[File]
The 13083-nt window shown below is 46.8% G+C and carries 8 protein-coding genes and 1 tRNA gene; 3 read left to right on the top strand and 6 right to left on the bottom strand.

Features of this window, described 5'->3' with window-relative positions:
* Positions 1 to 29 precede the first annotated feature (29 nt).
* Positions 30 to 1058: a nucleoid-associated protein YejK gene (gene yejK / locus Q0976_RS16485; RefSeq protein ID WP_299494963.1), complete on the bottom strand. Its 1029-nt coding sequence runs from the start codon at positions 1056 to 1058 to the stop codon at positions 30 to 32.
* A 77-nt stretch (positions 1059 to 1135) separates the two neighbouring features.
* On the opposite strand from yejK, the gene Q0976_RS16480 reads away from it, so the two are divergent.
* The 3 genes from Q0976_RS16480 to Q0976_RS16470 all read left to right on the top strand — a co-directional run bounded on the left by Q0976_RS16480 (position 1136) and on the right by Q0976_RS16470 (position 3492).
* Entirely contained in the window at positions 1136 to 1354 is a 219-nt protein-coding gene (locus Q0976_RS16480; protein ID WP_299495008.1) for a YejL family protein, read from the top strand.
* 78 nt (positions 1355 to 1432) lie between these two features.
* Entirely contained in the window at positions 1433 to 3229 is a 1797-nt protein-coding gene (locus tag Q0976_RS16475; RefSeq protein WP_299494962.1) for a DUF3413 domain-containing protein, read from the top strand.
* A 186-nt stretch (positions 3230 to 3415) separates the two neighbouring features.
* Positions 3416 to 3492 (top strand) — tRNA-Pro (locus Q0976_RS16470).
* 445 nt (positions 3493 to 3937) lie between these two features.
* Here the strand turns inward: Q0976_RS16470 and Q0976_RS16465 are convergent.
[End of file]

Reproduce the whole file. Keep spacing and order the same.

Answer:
The 13083-nt window shown below is 46.8% G+C and carries 8 protein-coding genes and 1 tRNA gene; 3 read left to right on the top strand and 6 right to left on the bottom strand.

Features of this window, described 5'->3' with window-relative positions:
* Positions 1 to 29 precede the first annotated feature (29 nt).
* Positions 30 to 1058: a nucleoid-associated protein YejK gene (gene yejK / locus Q0976_RS16485; RefSeq protein ID WP_299494963.1), complete on the bottom strand. Its 1029-nt coding sequence runs from the start codon at positions 1056 to 1058 to the stop codon at positions 30 to 32.
* A 77-nt stretch (positions 1059 to 1135) separates the two neighbouring features.
* On the opposite strand from yejK, the gene Q0976_RS16480 reads away from it, so the two are divergent.
* The 3 genes from Q0976_RS16480 to Q0976_RS16470 all read left to right on the top strand — a co-directional run bounded on the left by Q0976_RS16480 (position 1136) and on the right by Q0976_RS16470 (position 3492).
* Entirely contained in the window at positions 1136 to 1354 is a 219-nt protein-coding gene (locus Q0976_RS16480; protein ID WP_299495008.1) for a YejL family protein, read from the top strand.
* 78 nt (positions 1355 to 1432) lie between these two features.
* Entirely contained in the window at positions 1433 to 3229 is a 1797-nt protein-coding gene (locus tag Q0976_RS16475; RefSeq protein WP_299494962.1) for a DUF3413 domain-containing protein, read from the top strand.
* A 186-nt stretch (positions 3230 to 3415) separates the two neighbouring features.
* Positions 3416 to 3492 (top strand) — tRNA-Pro (locus Q0976_RS16470).
* 445 nt (positions 3493 to 3937) lie between these two features.
* Here the strand turns inward: Q0976_RS16470 and Q0976_RS16465 are convergent.